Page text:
President Trump went on a pardon spree for the holidays on Tuesday, announcing he would grant pardons to the first two congressmen to endorse him during his first presidential run, two people convicted in Robert Mueller’s Russia probe, and four Blackwater guards convicted in connection with a massacre of Iraqi civilians, among a host of others.
All in all, Trump granted 15 pardons, and commuted five sentences.
The Blackwater guards had been convicted of their role in killing 14 unarmed Iraqi civilians in 2007. One of the Blackwater guards pardoned by Trump, Nicholas Slatten, was convicted of the first-degree murder of an unarmed Iraqi civilian, Ahmed Al Rubia’y, and sentenced to life in prison by the Justice Department in 2019.
George Papadapoulous, a former Trump campaign foreign policy adviser who pled guilty for making false statements to the federal investigators in the Mueller probe, also received a pardon. Alex van der Zwaan, also convicted for making similar lies to the Special Counsel’s office, also got pardoned.
The two former congressmen, Reps. Chris Collins (R-NY) and Duncan Hunter (R-CA), had pled guilty to conspiring to commit securities fraud and misusing campaign funds, respectively.
Collins was sentenced to 26 months after pleading guilty to conspiring to commit securities fraud. The charges stem from an insider trading scandal that began in 2017 when Collins was notified as a board member of Innate Immunotherapeutics that their multiple sclerosis drug had failed a critical drug trial. He then promptly phoned his son and alerted him to the failed drug trial, prompting his son to dump his shares and tip off several others to the failed trial, according to the indictment. The tip-off is said to have triggered a series of stock sell-offs that avoided a total of $768,000 in losses.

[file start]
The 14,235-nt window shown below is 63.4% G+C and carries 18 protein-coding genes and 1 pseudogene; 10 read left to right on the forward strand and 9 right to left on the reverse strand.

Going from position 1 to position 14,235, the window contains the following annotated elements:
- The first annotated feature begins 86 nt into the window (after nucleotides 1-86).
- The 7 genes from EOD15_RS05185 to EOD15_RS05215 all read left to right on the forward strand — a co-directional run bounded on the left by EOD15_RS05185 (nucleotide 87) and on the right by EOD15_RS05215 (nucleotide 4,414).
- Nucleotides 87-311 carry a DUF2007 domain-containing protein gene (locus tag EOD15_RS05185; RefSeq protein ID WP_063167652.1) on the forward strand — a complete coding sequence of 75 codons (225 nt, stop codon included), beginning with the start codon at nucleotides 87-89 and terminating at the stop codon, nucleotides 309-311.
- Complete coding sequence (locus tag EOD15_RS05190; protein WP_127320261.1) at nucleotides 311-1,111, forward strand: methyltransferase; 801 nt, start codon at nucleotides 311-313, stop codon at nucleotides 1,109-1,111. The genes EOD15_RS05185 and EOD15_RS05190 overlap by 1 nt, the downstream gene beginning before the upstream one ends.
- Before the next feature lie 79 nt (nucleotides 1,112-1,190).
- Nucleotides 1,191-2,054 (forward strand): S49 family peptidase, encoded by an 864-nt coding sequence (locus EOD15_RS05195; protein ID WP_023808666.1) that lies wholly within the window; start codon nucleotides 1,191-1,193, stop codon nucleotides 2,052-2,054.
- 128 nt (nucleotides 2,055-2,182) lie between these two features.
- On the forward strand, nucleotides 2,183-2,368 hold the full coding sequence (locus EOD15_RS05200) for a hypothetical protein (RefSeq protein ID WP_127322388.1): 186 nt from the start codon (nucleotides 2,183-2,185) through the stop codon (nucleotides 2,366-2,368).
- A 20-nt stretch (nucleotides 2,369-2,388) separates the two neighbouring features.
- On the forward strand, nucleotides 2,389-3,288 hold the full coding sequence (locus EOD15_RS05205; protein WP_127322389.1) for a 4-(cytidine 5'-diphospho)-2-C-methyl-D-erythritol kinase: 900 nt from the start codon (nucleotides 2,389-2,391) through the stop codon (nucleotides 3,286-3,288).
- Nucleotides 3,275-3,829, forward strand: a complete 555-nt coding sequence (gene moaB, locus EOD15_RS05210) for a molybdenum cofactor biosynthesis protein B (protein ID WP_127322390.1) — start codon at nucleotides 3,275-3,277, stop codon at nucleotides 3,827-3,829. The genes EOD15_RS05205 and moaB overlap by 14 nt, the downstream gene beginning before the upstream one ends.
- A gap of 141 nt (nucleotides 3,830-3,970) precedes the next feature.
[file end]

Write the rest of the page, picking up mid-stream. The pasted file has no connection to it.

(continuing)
While initially trying to fend off the allegations of insider-trading prior to his indictment, Collins is said to have used campaign funds to pay his legal bills. He was re-elected to a fourth term despite the indictment, though he later resigned.
Hunter, the former California congressman, also somehow managed to clinch re-election despite his indictment, but he later resigned from office. He was sentenced to 11 months in March after pleading guilty to stealing hundreds of thousands of dollars in campaign funds for personal use.
His wife, Margaret Hunter, was also convicted for campaign finance fraud and sentenced to eight months of home detention, but she was not included among the flurry of pardons Trump announced late Tuesday.
A third former congressman, Rep. Steve Stockman (R-TX), was also part of Tuesday’s blitz, with President Trump commuting the remaining eight years of his 10-year sentence for fraud and money laundering.
Immediately after news of the pardons broke, President Trump posted a video to Twitter with another surprise announcement: that he didn't want to sign the stimulus bill just approved by Congress. Instead of the $600 checks called for in the bill, Trump instead demanded that Congress give out $2,000 checks. Otherwise, he said, “the next administration” would have to hammer out a relief package.
“Maybe that administration will be me, and we will get it done,” he said.